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  • The Who, What, Where, When, and Why of Today’s Specialty Food Consumers

    Denise Purcell

    The specialty food industry remains resilient despite three years of upheaval, according to the SFA’s just-released research, Today’s Specialty Food Consumer. Consumers reporting specialty food purchase likelihood hit a record-breaking 76 percent. People continue to care more about what they eat, how it is made, where it comes from, who is making it, and how it impacts local and global communities and the environment. 

    Here, we outline the highlights of the report—the who, what, where, when, and why you need to know about specialty food consumers, their drivers, and motivations.

    Who are they? Millennials and Gen-Xs are the core generations, in part because they have the largest family households. Millennials have seen the biggest gains in specialty food purchase likelihood since 2018. Gen-Z is a rising generation and with most now ages 18+, is equal to Gen-X in specialty food purchase likelihood, at 78 percent. Baby boomers are still engaged but show the least purchase likelihood as they ease out of the workforce.

    What do they buy? Last year’s report noted that the supply chain has growth opportunities with specialty beverages, and the sector could be a gateway for consumers, especially Gen-Zs, to broader usage of specialty products. In 2022, we see this happening in beverages and now in the rise of fresh foods (sandwiches, salads, meals) also. The 10 beverage categories saw an increase in in-store purchase likelihood of 4.2 percent during 2020-2022. That’s compared to 0 percent in the 28 food categories. Gen-Zs and Millennials led the charge here. Fresh foods sold in grocery outlets continue to see big gains. People buying these products in-store rose 10 percent during 2020-2022 to 33 percent of SFCs, while the number of online purchasers doubled to 21 percent of SFCs.

    Where do they shop? We know from SFA’s The State of the Specialty Food Industry report, released in June, that about 86 percent of specialty foods are sold in mainstream outlets, such as grocery stores, mass, club, and discounters. The main change in 2022 is that more of the business has shifted away from grocery stores and natural food stores and towards mass, club, and convenience stores. Online shopping continues to soar. Shopping for groceries online flipped from 33 percent of all consumers in January 2020 to 66 percent in July 2022.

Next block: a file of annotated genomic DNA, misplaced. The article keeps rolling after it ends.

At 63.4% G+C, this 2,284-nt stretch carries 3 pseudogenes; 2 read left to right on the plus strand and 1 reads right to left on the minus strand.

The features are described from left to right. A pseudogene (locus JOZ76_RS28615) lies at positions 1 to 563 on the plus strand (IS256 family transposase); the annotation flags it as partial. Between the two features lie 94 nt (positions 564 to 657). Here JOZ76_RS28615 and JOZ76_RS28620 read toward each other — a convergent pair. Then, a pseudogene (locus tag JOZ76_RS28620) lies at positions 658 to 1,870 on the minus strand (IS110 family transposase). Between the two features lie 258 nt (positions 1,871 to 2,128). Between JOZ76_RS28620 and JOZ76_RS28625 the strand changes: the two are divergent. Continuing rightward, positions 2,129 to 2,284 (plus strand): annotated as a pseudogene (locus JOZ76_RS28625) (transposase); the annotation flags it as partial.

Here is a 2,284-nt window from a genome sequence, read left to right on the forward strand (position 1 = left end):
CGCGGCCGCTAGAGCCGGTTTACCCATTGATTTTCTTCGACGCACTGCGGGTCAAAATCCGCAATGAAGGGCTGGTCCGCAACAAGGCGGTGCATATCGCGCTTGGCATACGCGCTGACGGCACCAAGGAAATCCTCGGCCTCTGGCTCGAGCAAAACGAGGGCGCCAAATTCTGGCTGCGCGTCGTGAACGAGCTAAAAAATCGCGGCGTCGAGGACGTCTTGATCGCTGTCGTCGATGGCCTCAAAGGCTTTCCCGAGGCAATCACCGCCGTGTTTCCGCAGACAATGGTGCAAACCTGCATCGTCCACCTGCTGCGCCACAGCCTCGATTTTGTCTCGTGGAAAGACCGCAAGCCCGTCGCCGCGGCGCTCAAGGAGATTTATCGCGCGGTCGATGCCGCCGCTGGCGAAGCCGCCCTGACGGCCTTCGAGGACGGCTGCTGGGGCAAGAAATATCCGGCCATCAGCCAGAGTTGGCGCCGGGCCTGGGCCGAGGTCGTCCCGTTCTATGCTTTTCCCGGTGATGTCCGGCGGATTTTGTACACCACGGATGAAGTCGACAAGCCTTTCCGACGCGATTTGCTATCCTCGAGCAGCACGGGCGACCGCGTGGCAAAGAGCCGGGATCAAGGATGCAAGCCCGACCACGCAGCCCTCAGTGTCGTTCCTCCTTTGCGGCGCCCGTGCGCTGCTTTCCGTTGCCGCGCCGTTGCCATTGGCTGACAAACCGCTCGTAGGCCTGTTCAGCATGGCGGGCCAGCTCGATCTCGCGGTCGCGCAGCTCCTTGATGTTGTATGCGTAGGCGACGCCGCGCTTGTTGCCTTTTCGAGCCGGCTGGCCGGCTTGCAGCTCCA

When do they use specialty foods? Use of specialty foods for dinner peaked in 2019 and fell each year to 2022. Breakfast and lunch usage rebounded in 2022 to equal or exceed the 2019 highs. The fact that there is a net decline in usage at the three major mealtimes while purchases overall have grown substantially is evidence that snacks and treats or “non meals” are picking up the slack. Lifestyle changes are driving the shift and innovations in fresh and convenience products are spurring it on.

    Why do they purchase? The top-five purchase motivators remain consistent over the years: superior quality, superior flavor, interesting/unusual flavors, simple ingredients, and authentic global flavors. An additional one—better for the environment—gained the most ground in recent years and is now bumping up against the top five. SFCs care about attributes like organic, sustainable, and upcycled.

    For more highlights, takeaways, and insights from this year’s report, see the Fall issue of Specialty Food magazine. You can also purchase the full report in the Learning Center on specialtyfood.com.

    SFA Consumer Report_2022_Cover (1).jpg

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